The Fountain Theatre is now casting the West Coast Premiere of a new stage adaptation of Tennessee Williams’ Baby Doll, adapted by Pierre LaVille and Emily Mann from Williams’ screenplay. Not yet seen in Los Angeles, Baby Doll premiered at McCarter Theatre in Princeton, NJ, 2015. The upcoming Fountain production will open July 16, directed by Simon Levy.

Producers – Stephen Sachs and Deborah Lawlor
Director – Simon Levy
Stage Adaptation – Pierre LaVille and Emily Mann, based on Tennessee Williams’ screenplay
Casting – James Bennett
Previews 7/13-7/15
Opens: 7/16
Runs: Friday-Monday thru 8/28
Casting Director: James Bennett
Interview Dates: April 18-20, 2016
Callback Dates: April 23, 2016
Start Date: May 30, 2016
Pay Rate: AEA 99-Seat Code, $200 rehearsal stipend, plus $25.00/performance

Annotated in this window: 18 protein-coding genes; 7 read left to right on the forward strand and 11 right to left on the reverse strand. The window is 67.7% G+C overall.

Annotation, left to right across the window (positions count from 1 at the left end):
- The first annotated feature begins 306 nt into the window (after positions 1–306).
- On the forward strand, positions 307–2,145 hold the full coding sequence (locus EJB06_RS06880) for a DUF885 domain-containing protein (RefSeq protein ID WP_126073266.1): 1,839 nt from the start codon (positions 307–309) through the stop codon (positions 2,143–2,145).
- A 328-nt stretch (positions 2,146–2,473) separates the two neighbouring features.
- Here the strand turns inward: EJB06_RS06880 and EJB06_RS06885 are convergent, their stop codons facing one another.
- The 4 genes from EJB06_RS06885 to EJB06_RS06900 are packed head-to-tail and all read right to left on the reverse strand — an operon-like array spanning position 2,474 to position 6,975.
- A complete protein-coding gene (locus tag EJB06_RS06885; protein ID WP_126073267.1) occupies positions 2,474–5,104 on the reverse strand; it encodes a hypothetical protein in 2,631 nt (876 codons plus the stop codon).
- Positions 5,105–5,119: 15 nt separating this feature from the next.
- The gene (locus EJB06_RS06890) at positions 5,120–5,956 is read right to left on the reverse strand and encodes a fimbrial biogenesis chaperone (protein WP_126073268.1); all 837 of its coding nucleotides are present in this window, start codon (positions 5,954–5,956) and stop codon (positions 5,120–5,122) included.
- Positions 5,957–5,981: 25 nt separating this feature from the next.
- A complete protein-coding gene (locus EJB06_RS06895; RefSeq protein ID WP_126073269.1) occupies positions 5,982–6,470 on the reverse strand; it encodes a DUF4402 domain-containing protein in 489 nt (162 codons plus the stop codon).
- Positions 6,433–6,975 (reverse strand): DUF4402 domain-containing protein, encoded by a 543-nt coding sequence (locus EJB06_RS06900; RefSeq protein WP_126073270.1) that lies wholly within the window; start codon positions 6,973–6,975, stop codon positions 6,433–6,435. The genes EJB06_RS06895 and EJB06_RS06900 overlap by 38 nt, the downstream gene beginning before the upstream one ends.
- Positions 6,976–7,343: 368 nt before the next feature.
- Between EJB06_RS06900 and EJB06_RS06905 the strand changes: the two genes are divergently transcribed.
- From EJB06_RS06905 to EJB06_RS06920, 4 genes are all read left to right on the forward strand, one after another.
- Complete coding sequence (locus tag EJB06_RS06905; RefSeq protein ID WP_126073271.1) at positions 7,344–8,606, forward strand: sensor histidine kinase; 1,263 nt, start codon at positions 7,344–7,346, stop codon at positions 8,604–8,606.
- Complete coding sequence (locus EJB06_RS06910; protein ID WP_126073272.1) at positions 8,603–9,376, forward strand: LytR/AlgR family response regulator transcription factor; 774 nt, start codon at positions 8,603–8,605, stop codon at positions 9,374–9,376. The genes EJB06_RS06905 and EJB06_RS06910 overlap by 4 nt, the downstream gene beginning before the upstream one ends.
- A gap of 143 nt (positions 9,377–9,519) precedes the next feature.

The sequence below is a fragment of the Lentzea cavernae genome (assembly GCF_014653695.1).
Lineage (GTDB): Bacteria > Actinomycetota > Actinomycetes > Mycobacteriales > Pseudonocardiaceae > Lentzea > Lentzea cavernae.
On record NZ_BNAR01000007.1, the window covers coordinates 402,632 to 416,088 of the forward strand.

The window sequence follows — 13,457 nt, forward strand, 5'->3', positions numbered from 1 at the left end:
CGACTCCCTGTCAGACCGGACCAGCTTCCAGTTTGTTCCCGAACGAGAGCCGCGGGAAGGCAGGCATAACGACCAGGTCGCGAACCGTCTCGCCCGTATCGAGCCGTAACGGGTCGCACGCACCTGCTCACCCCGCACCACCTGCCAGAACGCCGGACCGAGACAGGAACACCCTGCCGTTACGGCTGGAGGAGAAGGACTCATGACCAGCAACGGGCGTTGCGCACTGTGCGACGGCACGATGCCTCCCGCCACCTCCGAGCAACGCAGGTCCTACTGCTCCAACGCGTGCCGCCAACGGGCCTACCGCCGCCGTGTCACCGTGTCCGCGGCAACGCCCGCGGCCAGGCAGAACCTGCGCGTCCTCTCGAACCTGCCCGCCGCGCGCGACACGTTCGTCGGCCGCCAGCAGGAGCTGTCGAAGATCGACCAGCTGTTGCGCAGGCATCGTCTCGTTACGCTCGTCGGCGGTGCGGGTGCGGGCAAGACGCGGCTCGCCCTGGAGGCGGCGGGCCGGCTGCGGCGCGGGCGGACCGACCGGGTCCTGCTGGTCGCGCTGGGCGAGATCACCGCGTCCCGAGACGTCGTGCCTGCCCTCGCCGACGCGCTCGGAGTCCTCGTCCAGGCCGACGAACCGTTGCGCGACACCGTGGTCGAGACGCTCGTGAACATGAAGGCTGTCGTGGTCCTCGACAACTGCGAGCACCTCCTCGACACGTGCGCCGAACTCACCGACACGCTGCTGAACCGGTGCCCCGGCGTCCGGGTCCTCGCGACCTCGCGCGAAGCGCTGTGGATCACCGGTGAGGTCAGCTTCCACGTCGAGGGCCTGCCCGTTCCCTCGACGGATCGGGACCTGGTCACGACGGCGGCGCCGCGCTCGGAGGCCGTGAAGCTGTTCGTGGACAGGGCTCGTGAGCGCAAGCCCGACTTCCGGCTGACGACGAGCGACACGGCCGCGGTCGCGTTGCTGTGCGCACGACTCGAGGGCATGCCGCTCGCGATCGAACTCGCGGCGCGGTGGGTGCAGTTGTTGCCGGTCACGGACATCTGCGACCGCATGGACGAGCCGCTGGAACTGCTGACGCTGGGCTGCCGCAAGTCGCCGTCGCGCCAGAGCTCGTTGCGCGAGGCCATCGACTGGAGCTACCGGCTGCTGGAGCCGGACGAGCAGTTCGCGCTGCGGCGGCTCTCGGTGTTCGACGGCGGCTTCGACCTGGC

STORY: 1950s, Mississippi. Dilapidated plantation mansion. Comedy/Drama. 19-year-old married virgin, “Baby Doll” Meighan, must consummate her marriage the next day on her 20th birthday, as long as her middle-aged husband, Archie Lee Meighan, upholds his end of the bargain: to provide her with a comfortable life. But Archie Lee is having a lot of problems, with his finances, his wife, and his cotton gin business. After Archie Lee spitefully burns down his neighbor’s gin to save his failing business, his rival, Silva Vacarro, arrives to seek revenge. There he meets Baby Doll, who becomes instrumental in his erotic form of Sicilian revenge. What ensues is a complex mix of desire and desperation, with Baby Doll as both player and pawn. Williams’ unconventional depiction of gender roles, adultery, and female sexuality is as steamy today as it was in the 1950s.